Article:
Raleigh, N.C. — A former Wolfpack basketball standout who thrust the game-winning dunk into the hoop at the 1983 NCAA championship game was killed in a bus wreck on Interstate 40 in Raleigh Monday afternoon.
Lorenzo Emile Charles, 47, was pronounced dead at the scene. Tire tracks in the grass show that the bus careened off the interstate, hitting branches and sustaining heavy damage to its front end.
No other vehicles were involved in the wreck, which happened around 5 p.m. on I-40 West near the N.C. Highway 54 interchange, and no passengers were on the bus at the time.
The crash closed two lanes of traffic and the entrance ramp from Chapel Hill Road for several hours, Raleigh police spokesman Jim Sughrue said.
The cause of the crash is still under investigation.
Charles made March Madness history when he clinched the title for North Carolina State University over the favored University of Houston Cougars right as the buzzer sounded more than two decades ago.
He had a brief career in the National Basketball Association with the Atlanta Hawks from 1985 to 1986 and then played professionally in Europe for about 12 years before retiring from basketball and settling back into the Raleigh area.
For the last 10 years, Charles was a driver for Elite Coach, a limo, charter bus and car service based in Apex. A spokesman for the company declined to be interviewed, but said the bus was headed to Durham to pick up passengers and that all of their drivers were required to pass a medical exam.
In an 2008 interview with WRAL News to celebrate the 25th anniversary of that famous NCAA title game, Charles called N.C. State his "Wolfpack family" and said that while he wasn't sure he could recreate his legendary dunk, he could definitely touch the rim.
"Yeah, I still got it," he joked.
Thurl Bailey, who played with Charles on the 1983 championship team, said, "I guess Jimmy V finally found somebody to hug."
Coach Jim Valvano, nicknamed Jimmy V, who died of cancer in 1993, famously ran up and down the sidelines after Charles's shot clinched the title looking for someone to hug.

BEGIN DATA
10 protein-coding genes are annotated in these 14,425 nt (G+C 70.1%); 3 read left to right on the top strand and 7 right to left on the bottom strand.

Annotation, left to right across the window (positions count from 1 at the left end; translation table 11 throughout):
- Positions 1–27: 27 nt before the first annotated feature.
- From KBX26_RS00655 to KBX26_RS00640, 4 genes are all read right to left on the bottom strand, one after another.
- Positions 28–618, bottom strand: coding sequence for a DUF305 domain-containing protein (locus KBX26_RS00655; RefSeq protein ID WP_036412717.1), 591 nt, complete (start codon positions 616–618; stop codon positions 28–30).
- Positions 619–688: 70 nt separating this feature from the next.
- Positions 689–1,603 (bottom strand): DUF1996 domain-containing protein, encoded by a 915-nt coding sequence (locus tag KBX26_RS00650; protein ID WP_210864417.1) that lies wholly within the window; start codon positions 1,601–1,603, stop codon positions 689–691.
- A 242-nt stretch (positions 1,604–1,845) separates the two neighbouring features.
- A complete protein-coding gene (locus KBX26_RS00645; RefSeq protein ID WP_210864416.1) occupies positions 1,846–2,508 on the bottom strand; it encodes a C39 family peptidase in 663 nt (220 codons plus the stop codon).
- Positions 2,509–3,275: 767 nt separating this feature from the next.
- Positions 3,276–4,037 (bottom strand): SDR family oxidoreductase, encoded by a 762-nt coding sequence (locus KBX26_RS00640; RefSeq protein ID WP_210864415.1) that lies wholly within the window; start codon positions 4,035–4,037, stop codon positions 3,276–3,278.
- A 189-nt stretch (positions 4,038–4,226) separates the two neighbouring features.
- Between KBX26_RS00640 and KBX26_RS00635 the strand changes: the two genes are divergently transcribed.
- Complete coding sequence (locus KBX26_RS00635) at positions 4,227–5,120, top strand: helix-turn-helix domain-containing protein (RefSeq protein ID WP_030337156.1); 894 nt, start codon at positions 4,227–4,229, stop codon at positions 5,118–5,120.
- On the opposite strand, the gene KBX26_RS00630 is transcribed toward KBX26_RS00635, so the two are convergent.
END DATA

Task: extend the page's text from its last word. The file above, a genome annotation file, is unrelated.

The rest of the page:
"It's a shame that the man behind the shot isn't here with us anymore," Bailey said.
Current N.C. State head basketball coach Mark Gottfried said the university community was "stunned" and "devastated" to hear the news of Charles' death.
"He holds a special place in Wolfpack history and in the hearts of generations of fans," Gottfried said in a statement.
Dominique Wilkins, vice president of the Atlanta Hawks and Charles' former teammate, lauded the basketball great for the "indelible impact" he left on sports lore with his accomplishments at N.C. State.
"He was a great guy, who was loved by his teammates and taken away from us far too soon," Wilkins said in a statement.
Chris Corchiani, a former basketball player who joined the Wolfpack two years after Charles' departure, said the 1983 championship win drew him to the university.
"I remember watching the game like it was yesterday. That put N.C. State on the map for me as far as a player and a student athlete," Corchiani said.
He later played with Charles on a Triangle-area basketball team and stayed in contact with him over the years. Charles remained an avid Wolfpack fan throughout his life, Corchiani said.
"He affected a lot of people's lives, and a lot of people wouldn't be at this university if it wasn't for this '83 team. I'm one of those people," Corchiani said. "It's a very sad day for the whole university."
Corchiani said he'd never forget Charles' unique laugh.
"If you were around him and he laughed, it was a loud laugh. It was not a quiet laugh. It was Lorenzo's laugh," he said. "Everybody knew it, and it was his trademark."